80% model borrowers, 20% delinquent addicts of “easy money”

home

The reality is even more nuanced. The bulk of borrowers, across sectors, are gold standard risks. Despite gross mismanagement of large corporate loans, 83 percent of the bank loans, valued at Rs 63 trillion, are serviced on time by borrowers. Moral hazard affects borrowers selectively in India. This is because retribution is also selective. Access to bank finance for small borrowers is cut off if they become delinquent and recovery proceedings are harsh. For large borrowers and the influential, more favourable terms apply.

Are only babus to be held to account?

handcuffs

Last month, a retired Secretary of the Coal Ministry and two other senior colleagues, were convicted for criminal conspiracy, by a trial court. The charge and the punishment meted out was completely out of proportion to their misdemeanors – less than adequate diligence in discharging their duties. Why this double standard for holding public officials to account? Rs 12 trillion of accumulated stressed loans against annual loan approvals of between Rs 3 to 5 trillion, indicates a deep rooted “conspiracy of silence” within public sector and co-operative banks; their patrons in government and the borrowers themselves.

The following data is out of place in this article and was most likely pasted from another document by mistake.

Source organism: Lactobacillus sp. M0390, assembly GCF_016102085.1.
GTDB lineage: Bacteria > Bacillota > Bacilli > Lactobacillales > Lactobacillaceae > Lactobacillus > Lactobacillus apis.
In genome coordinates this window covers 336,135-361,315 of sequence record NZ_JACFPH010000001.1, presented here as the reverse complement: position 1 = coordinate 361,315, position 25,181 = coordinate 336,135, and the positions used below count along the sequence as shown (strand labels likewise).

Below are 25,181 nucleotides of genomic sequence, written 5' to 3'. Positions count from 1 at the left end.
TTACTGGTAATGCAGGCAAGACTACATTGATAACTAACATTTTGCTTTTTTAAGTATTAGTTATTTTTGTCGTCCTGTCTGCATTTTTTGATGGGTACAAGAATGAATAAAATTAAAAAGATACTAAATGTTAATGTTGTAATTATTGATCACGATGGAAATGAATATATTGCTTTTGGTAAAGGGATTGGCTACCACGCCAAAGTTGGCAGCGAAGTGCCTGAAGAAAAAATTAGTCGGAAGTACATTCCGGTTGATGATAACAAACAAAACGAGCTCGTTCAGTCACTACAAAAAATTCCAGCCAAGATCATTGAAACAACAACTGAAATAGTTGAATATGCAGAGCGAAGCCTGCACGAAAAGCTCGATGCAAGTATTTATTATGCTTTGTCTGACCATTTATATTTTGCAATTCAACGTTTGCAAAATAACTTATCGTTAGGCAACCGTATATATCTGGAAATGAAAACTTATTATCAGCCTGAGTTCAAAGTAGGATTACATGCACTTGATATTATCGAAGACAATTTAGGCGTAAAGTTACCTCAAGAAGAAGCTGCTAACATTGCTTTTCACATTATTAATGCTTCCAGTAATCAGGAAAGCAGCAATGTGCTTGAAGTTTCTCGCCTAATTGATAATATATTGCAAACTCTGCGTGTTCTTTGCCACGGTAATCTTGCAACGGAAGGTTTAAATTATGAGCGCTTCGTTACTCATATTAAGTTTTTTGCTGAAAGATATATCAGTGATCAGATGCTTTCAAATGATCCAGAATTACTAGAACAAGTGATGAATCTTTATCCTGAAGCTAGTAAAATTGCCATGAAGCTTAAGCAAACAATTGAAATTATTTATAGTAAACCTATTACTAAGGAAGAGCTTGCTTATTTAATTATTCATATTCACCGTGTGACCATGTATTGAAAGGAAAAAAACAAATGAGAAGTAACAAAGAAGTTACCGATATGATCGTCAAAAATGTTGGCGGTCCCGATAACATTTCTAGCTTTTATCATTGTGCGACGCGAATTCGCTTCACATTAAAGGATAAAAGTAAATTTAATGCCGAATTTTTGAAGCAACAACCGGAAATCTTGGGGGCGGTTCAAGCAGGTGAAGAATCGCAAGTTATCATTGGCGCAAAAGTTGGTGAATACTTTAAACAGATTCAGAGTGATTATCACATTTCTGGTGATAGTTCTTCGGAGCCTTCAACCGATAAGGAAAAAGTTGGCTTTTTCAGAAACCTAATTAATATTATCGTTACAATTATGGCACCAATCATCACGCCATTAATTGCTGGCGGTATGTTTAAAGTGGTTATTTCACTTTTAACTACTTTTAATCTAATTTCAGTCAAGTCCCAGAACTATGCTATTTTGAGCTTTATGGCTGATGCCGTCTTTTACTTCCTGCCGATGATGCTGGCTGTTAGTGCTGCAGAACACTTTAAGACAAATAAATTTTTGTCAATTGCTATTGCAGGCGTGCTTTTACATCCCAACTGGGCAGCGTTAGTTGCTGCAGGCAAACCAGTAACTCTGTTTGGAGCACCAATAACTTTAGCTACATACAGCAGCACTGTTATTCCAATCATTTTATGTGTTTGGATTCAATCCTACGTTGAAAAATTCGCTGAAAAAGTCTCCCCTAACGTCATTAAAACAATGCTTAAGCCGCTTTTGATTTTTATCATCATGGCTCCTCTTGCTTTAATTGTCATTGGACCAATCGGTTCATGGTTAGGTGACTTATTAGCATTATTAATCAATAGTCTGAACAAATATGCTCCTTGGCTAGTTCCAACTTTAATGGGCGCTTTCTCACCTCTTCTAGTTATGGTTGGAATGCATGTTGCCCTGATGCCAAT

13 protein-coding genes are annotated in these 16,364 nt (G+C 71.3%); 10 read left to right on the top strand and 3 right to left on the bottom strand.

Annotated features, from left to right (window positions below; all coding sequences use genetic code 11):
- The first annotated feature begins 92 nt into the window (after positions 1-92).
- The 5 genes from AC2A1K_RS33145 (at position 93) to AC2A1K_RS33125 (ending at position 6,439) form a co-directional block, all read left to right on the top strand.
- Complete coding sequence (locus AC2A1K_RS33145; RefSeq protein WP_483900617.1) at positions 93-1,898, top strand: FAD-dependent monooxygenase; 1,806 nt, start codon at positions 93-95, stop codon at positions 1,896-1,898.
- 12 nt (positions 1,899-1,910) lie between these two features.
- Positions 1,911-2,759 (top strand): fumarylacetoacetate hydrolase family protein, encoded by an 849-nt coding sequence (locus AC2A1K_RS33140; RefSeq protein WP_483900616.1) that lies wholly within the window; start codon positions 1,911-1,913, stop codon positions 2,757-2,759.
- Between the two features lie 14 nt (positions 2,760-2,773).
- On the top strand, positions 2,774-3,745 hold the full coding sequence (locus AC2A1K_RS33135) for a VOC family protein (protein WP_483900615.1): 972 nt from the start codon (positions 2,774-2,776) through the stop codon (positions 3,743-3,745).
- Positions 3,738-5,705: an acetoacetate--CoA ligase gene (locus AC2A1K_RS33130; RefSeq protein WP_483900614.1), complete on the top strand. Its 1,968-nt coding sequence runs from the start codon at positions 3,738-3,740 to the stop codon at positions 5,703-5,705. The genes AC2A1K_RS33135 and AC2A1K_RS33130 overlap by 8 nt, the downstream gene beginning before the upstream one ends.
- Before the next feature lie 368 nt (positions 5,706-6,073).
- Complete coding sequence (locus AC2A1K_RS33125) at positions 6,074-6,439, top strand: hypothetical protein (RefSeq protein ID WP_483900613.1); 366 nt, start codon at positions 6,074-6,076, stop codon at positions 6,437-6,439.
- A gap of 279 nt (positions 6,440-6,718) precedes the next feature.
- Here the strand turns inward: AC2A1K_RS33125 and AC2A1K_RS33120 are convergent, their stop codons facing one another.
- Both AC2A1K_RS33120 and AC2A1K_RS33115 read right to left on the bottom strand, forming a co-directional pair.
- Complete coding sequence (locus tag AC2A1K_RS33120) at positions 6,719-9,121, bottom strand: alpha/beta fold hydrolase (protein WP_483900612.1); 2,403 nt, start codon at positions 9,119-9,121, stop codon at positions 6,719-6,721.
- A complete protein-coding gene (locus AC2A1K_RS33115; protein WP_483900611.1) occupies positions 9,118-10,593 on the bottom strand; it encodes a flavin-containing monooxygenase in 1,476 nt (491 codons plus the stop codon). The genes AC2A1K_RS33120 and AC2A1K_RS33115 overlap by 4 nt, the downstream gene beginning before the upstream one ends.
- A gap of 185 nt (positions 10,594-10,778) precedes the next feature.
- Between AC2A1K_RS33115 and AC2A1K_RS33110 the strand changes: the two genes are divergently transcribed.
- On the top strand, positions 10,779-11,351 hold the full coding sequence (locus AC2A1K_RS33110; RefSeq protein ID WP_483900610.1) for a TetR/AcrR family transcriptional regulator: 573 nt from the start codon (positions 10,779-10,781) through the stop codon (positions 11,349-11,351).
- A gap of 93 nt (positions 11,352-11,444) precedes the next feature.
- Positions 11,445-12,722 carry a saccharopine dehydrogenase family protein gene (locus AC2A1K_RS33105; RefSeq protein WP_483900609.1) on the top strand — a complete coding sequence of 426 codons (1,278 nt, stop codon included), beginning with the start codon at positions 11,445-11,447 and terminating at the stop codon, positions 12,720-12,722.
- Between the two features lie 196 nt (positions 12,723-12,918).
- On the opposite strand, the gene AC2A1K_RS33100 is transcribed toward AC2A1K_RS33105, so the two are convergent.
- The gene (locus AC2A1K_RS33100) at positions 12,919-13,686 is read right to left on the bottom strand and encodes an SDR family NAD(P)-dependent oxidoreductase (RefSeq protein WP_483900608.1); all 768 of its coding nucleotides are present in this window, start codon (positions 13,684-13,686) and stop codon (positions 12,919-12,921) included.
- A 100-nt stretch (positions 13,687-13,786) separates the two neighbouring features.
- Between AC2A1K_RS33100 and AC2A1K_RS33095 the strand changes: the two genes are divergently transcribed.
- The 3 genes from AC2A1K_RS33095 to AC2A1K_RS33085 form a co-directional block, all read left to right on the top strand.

These stressed loans, whether in industry or in agriculture, must be taken off the books of banks. But the concerned loan sanctioning and account oversight chain, whether present or retired, must be held to account on a standardized, transparent metric to establish active connivance to cheat the bank or lack of adequate diligence. This is the only way to delink quick resolution of the stressed loans from the problem of “moral hazard”.

Blacklist actively negligent founders